Criminal Law - Permissible Lack-of-Consent Inference Is One Step Forward in Reforming Rape Law in Massachusetts - Commonwealth v. Paige, 177 N.E.3d 149 (Mass. 2021).

Date22 March 2023
AuthorKosh, Kyra

To prove one type of aggravated rape in Massachusetts, the Commonwealth must demonstrate beyond a reasonable doubt that the defendant forcibly compelled the victim to submit to sexual intercourse that also was committed with, or resulted in, acts causing serious bodily injury. (1) Because of the obvious difficulties in establishing lack of consent where the victim died in connection with the aggravated rape, jurors may consider the totality of the circumstances in determining whether the sexual intercourse was consensual. (2) In Commonwealth v. Paige (3) the Supreme Judicial Court of Massachusetts (SJC) considered whether the Commonwealth had presented sufficient evidence to support the jury's finding that the defendant contemporaneously had nonconsensual sexual intercourse with and fatally injured the victim. (4) The SJC affirmed the conviction, concluding that jurors may infer lack of consent where there is evidence that the defendant severely injured and killed the victim proximate to the act of sexual intercourse. (5)

In 1987, Dora Brimage was at a Labor Day party in Boston when she asked James Paige's brother for a ride home. (6) After another person offered to drive her, Paige--whom Brimage did not know at the time--forcefully insisted that he and his brother would take her home. (7) Brimage then reluctantly entered the vehicle with the two brothers. (8) The next morning, construction workers found Brimage's corpse inside a dirty work site where some of Paige's family members worked, lying in a pool of blood on a piece of sheetrock. (9) Brimage's shirts were pulled up, her bottoms and underwear were pulled down around her ankles, and it appeared that someone had used a construction shovel to bludgeon her so severely that it seemed "she no longer had a face." (10) An autopsy revealed that Brimage died from blunt-force head injuries and ligature strangulation and that someone deposited sperm inside her vagina within twenty-four hours of her death--although the medical examiner did not find any sperm on her underwear. (11)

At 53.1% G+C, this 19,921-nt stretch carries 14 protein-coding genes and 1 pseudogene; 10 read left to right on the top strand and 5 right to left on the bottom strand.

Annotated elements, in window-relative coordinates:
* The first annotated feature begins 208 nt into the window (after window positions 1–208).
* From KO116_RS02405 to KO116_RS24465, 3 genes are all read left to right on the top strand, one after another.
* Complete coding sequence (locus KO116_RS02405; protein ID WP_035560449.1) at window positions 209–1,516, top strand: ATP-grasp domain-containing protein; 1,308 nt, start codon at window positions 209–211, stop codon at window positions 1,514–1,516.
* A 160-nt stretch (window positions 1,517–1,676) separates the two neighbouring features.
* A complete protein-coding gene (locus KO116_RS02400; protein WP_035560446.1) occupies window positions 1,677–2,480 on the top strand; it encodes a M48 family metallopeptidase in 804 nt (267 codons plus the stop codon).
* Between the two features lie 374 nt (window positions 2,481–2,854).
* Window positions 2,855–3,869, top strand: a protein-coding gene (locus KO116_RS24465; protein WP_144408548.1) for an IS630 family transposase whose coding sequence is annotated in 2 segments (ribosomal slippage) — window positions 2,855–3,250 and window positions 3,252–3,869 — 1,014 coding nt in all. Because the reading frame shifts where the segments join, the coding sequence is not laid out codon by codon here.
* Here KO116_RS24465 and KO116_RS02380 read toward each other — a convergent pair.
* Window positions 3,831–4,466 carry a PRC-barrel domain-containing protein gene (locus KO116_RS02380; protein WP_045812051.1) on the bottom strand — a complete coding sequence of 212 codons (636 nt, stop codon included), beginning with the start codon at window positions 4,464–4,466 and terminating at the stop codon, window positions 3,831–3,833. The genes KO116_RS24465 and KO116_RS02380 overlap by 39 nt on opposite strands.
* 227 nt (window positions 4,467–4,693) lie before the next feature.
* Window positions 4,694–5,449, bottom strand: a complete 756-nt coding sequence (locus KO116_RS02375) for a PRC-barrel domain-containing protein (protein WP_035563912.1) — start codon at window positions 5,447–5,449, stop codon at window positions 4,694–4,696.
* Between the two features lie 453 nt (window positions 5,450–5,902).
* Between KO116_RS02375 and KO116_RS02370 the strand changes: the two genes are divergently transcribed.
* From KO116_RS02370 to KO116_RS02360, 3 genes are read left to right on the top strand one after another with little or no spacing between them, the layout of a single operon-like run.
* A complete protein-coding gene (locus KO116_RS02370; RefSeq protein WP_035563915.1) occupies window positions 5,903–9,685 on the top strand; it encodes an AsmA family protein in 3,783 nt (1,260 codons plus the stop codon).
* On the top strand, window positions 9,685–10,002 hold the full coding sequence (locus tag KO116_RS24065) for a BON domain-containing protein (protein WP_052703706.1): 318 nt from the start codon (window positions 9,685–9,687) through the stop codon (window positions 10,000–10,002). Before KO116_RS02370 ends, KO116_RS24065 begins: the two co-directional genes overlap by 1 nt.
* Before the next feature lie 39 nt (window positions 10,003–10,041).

The crime remained unsolved for decades until subsequent DNA testing revealed the sperm inside Brimage's vagina matched Paige's genetic profile. (12) When officers interviewed Paige during their initial investigation in 1987, he told them that he and his brother had dropped Brimage off at a club nowhere near the work site where her body was found. (13) But during his 2015 interview, Paige admitted that he and his brother drove Brimage to the street next to the work site, although he denied ever having sexual intercourse with her. (14)

At trial, Paige unsuccessfully moved for a required finding of not guilty, alleging there was insufficient evidence to support a conviction of first-degree felony murder with a predicate offense of aggravated rape. (15) The jury ultimately found Paige guilty. (16) On appeal to the SJC, Paige reiterated his argument at trial, contending the Commonwealth failed to prove the necessary lack of consent to the sexual intercourse or that he killed Brimage. (17) Paige reasoned that because there was no injury to Brimage's genitals nor evidence of hostility between the two, and because it is equally likely that Brimage was killed at some later point after they had consensual sexual intercourse, the evidence did not support a guilty finding beyond a reasonable doubt. (18) The SJC rejected Paige's argument, concluding that the jurors rightfully inferred lack of consent because the evidence shows that Paige severely injured and killed Brimage proximate to the act of sexual intercourse. (19)